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Discrimination in Employment at a Glance

Dispute Resolution | 28/09/17

The Discrimination (Jersey) Law 2013 (the “Discrimination Law”) came into force on 1 September 2014 prohibiting acts of discrimination in relation to, inter alia, employment. Initially the Discrimination Law applied to race but has now been extended to sex and other related characteristics and most recently age.

Who is Protected?


When in employment, whether under a contract of service or an apprenticeship, as a volunteer or temporary worker or as a partner in a partnership, an employer must not discriminate against an employee:

  • as to terms of employment;
  • in the way access is afforded, or by not affording access to opportunities for promotion;
  • by dismissing the employee; or
  • by subjecting the employee to any other detriment.

What is Protected?

Discrimination on the grounds of the following protected characteristics:

Race which covers:

  • colour;
  • nationality;
  • national origins; and
  • ethnic origins.

Sex and other related characteristics which includes:

  • sex – whether an individual is a man, woman or has intersex status.
  • sexual orientation – this covers a sexual orientation towards people of the same sex, a different sex or both people of the same sex or different sex.
  • gender reassignment – defined in the Discrimination Law as a person who is proposing to undergo, is undergoing or who has undergone a process or part of a process for the purpose of reassigning gender. The process includes a social process and does not need to be a medical one.
  • pregnancy and maternity – protecting against discrimination on the grounds that a woman is, has been, or may become pregnant as well as the direct consequences of pregnancy such as absences from work and maternity leave.


Regulations have been drafted to extend the Discrimination Law to protect against disability discrimination. These new regulations are expected to come into force on 1 September 2018.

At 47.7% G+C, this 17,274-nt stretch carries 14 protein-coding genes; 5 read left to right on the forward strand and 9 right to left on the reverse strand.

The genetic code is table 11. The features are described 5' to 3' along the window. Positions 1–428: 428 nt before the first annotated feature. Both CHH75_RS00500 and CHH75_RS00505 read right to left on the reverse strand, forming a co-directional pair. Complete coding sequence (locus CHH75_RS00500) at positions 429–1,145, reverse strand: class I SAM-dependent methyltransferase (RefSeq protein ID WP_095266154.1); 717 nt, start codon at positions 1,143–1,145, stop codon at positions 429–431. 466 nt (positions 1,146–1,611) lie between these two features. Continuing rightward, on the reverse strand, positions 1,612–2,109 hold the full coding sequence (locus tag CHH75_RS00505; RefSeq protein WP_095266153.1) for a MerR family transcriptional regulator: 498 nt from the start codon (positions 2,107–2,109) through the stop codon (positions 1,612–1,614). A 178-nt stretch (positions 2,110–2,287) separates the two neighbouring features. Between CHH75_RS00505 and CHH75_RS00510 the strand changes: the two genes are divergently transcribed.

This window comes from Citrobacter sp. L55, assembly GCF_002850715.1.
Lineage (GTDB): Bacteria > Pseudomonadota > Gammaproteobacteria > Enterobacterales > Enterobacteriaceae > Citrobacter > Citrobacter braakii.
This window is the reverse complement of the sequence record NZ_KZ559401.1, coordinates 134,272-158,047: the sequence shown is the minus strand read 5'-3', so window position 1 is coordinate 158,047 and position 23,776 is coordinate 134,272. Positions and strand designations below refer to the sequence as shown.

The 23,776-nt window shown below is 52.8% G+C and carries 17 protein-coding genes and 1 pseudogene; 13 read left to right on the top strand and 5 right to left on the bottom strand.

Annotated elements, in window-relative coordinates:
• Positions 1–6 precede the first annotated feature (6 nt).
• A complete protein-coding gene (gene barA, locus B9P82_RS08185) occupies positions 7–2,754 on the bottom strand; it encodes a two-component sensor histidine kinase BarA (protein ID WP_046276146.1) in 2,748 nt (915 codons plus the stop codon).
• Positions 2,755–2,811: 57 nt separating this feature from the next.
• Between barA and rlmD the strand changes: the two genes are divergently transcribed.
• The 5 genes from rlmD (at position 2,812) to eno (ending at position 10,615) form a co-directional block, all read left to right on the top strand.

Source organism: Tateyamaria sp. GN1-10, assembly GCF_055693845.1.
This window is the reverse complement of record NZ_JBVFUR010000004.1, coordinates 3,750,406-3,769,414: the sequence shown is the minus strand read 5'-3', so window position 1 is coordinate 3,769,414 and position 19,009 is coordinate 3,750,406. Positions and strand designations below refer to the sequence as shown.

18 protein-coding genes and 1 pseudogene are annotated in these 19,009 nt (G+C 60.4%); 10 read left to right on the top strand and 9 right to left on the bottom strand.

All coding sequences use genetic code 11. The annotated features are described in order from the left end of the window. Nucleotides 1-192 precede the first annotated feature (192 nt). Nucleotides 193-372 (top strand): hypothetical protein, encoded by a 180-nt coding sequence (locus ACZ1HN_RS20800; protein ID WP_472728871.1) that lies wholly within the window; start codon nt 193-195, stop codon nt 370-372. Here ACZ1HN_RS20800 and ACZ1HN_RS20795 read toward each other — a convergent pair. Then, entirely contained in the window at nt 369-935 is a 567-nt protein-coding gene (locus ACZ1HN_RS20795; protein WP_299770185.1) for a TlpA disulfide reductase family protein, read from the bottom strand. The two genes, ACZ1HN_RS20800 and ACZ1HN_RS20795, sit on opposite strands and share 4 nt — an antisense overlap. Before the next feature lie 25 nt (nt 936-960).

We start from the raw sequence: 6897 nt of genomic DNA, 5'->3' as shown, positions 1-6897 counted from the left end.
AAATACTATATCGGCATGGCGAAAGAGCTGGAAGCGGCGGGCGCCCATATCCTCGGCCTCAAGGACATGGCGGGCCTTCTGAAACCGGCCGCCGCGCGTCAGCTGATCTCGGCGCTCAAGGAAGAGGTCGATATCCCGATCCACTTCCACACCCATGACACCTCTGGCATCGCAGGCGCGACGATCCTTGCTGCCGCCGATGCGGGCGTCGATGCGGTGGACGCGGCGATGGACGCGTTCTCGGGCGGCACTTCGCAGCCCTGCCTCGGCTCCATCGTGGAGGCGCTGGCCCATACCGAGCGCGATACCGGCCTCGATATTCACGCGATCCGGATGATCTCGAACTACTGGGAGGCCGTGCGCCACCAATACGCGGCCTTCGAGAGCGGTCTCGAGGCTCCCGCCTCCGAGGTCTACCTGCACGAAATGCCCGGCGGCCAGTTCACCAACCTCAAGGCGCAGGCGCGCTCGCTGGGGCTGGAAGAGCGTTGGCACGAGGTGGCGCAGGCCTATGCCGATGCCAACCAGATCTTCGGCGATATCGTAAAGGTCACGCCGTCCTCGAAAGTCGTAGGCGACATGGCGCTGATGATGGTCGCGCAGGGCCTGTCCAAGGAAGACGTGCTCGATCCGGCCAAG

Prohibited Conduct

The Discrimination Law prohibits discriminatory behaviour in the workplace on the basis of a protected characteristic. The Discrimination Law applies to the recruitment process, throughout the employment relationship and continues to apply after the termination of the employment.

Direct discrimination

A person discriminates against another (the “Subject”), if because of a protected characteristic, the person treats the Subject less favourably than the person treats or would treat others.

Direct discrimination may also arise from less favourable treatment because of an employee’s association with someone with a protected characteristic or where they are perceived to have a protected characteristic regardless of whether an individual’s perception was right or wrong.

There is no specific defence to direct discrimination but such acts may not be unlawful if they fall within one of the exceptions contained in the Discrimination Law such as the genuine occupational requirement (referred to below). With regards to direct age discrimination, it may be justified if the discriminatory conduct complained of was a proportionate means of achieving a legitimate aim.

Indirect discrimination

A person discriminates against another person (the “Subject”) if the person applies to the Subject a provision, criterion or practice (“PCP”) which is discriminatory in relation to the Subject’s protected characteristic.

Indirect discrimination may be justified by an employer if they can demonstrate that the PCP is a proportionate means of achieving a legitimate business aim. In considering the application of this justification, the following are taken into consideration:

  • the nature and extent of the disadvantage caused by the conduct complained of;
  • the feasibility of overcoming or mitigating the effects of the disadvantage caused; and
  • whether the disadvantage caused is disproportionate to the aim of the employer.


A person victimises another person (the “Subject”) if, the person treats the Subject less favourably than that person would treat others and does so because the Subject has either:

  • made a complaint under the Discrimination Law;
  • instituted proceedings against the person or any other person under the Discrimination Law;
  • given evidence or information in connection with proceedings brought by any person under the Discrimination Law;
  • otherwise done anything for the purposes of or in connection with the Discrimination Law in relation to the person or any other person; and/or
  • alleged that the person or any other person has committed an act which is prohibited under the Discrimination Law.

Protection against victimisation may not be afforded where any of the acts listed above have been done in bad faith e.g. making a false allegation.


A person harasses another person (the “Subject”) if the person engages in unwanted conduct towards the Subject that is related to a protected characteristic and which has the purpose of effect of:

  • violating the Subject’s dignity; or
  • creating an intimidating, hostile, degrading, humiliating or offensive environment for the subject.